The National Association of Realtors (NAR) board of directors voted last week to ban off-market listings—ones that agents promote outside of their local Multiple Listing Service (MLS). The policy will take effect on January 1, 2020 and will be fully implemented starting May 1, 2020 to give the hundreds of MLS’s time to make tech changes and educate users.
I agree, in general, that buyers and sellers benefit from full MLS exposure. However, there are situations in which it may not be beneficial for sellers to go the full marketing distance. Privacy concerns, tenant-occupied properties and trial list price runs are reasons why some sellers would prefer to wade into the marketing waters in a lower-key manner. Many ultra high-end properties also have a limited pool of buyers that doesn’t lend itself to an MLS.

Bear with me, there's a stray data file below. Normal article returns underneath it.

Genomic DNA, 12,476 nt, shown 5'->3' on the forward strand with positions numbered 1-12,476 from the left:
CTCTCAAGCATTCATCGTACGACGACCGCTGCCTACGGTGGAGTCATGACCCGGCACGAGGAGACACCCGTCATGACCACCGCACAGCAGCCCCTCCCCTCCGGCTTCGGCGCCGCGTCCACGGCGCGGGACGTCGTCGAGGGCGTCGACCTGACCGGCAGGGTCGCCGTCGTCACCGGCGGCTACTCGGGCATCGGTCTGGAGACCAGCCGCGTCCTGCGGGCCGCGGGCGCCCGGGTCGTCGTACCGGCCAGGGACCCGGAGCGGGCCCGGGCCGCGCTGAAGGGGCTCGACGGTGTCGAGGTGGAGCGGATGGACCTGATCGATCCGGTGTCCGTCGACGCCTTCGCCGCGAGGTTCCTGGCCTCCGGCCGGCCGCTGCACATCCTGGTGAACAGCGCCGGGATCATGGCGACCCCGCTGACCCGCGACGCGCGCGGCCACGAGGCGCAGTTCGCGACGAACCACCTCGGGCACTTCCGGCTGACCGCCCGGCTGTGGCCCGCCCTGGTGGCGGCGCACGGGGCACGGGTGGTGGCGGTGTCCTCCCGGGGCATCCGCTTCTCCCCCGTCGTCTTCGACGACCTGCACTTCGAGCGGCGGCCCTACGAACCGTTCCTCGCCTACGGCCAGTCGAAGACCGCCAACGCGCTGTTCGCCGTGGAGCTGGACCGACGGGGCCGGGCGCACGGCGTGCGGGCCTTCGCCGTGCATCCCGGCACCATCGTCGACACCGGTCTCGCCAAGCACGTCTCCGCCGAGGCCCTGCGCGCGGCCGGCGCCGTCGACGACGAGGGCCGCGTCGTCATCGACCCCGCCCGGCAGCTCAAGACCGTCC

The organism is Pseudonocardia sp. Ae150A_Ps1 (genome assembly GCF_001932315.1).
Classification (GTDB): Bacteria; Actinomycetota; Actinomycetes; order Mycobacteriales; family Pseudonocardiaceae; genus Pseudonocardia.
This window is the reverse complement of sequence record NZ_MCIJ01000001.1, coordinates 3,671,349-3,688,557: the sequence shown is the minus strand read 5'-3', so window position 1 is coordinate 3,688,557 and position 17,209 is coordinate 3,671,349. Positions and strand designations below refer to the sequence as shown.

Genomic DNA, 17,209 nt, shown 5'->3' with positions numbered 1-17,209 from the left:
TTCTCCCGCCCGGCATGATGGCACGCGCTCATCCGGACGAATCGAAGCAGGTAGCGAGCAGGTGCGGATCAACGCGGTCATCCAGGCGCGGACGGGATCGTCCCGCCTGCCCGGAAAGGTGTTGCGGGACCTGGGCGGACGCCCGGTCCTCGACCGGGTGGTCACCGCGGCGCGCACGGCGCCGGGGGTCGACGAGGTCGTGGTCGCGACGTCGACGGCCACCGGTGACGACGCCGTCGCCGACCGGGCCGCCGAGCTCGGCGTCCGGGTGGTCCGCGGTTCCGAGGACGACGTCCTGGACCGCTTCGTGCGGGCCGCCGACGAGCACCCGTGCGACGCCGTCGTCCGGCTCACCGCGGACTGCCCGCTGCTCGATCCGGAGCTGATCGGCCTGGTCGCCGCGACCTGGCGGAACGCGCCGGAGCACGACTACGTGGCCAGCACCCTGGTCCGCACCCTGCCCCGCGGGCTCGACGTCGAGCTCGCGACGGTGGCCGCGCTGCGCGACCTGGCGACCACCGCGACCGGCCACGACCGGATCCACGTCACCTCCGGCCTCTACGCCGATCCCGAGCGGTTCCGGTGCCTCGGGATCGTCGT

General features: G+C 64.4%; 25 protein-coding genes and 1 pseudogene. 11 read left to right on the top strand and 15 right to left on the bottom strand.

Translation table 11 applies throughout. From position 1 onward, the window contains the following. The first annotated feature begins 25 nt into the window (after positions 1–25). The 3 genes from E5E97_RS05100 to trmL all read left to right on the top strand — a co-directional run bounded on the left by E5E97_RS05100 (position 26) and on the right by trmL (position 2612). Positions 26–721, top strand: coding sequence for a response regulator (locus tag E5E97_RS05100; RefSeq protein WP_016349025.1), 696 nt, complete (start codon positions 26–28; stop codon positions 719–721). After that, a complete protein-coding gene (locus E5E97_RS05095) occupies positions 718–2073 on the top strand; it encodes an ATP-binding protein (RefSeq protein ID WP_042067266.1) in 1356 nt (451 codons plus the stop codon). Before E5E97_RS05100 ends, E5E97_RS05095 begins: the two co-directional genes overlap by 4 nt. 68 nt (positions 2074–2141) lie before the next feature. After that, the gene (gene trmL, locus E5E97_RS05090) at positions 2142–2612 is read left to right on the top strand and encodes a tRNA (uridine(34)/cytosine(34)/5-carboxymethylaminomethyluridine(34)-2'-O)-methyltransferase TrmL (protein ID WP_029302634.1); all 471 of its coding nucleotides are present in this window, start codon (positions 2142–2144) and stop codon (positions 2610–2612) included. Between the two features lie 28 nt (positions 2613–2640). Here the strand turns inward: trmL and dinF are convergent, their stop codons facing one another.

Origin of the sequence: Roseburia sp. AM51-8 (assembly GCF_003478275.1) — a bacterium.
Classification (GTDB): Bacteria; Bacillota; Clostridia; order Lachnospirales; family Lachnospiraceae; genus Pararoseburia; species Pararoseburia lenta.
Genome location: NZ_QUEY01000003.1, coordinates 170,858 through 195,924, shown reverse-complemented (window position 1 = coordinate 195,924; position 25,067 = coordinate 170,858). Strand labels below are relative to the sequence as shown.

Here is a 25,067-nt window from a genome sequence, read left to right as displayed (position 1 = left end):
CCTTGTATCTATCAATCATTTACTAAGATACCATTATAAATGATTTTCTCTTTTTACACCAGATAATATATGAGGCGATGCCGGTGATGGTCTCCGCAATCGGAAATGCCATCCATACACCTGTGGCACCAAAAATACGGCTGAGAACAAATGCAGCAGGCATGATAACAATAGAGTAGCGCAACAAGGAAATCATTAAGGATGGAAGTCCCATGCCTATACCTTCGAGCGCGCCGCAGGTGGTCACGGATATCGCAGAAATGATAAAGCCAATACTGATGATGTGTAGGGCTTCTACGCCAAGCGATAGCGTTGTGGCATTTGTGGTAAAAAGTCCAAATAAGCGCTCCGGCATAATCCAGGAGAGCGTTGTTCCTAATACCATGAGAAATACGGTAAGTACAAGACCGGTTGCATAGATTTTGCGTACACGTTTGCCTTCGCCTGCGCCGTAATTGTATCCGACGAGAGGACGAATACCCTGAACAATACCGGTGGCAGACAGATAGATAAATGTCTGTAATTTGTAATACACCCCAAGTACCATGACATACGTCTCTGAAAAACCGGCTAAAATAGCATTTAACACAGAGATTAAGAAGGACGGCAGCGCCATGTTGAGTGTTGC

Quite a number of agents promote their listings through private groups such as Compass, or solely within their own brokerages. The real estate community’s concern is that the practice of routinely holding back listings from the MLS and marketing them exclusively among a closed group of agents further exacerbates our limited Boston condo for sale inventory issue.
It will be interesting to see how NAR’s off-market listing ban on the Boston real estate market next Spring. .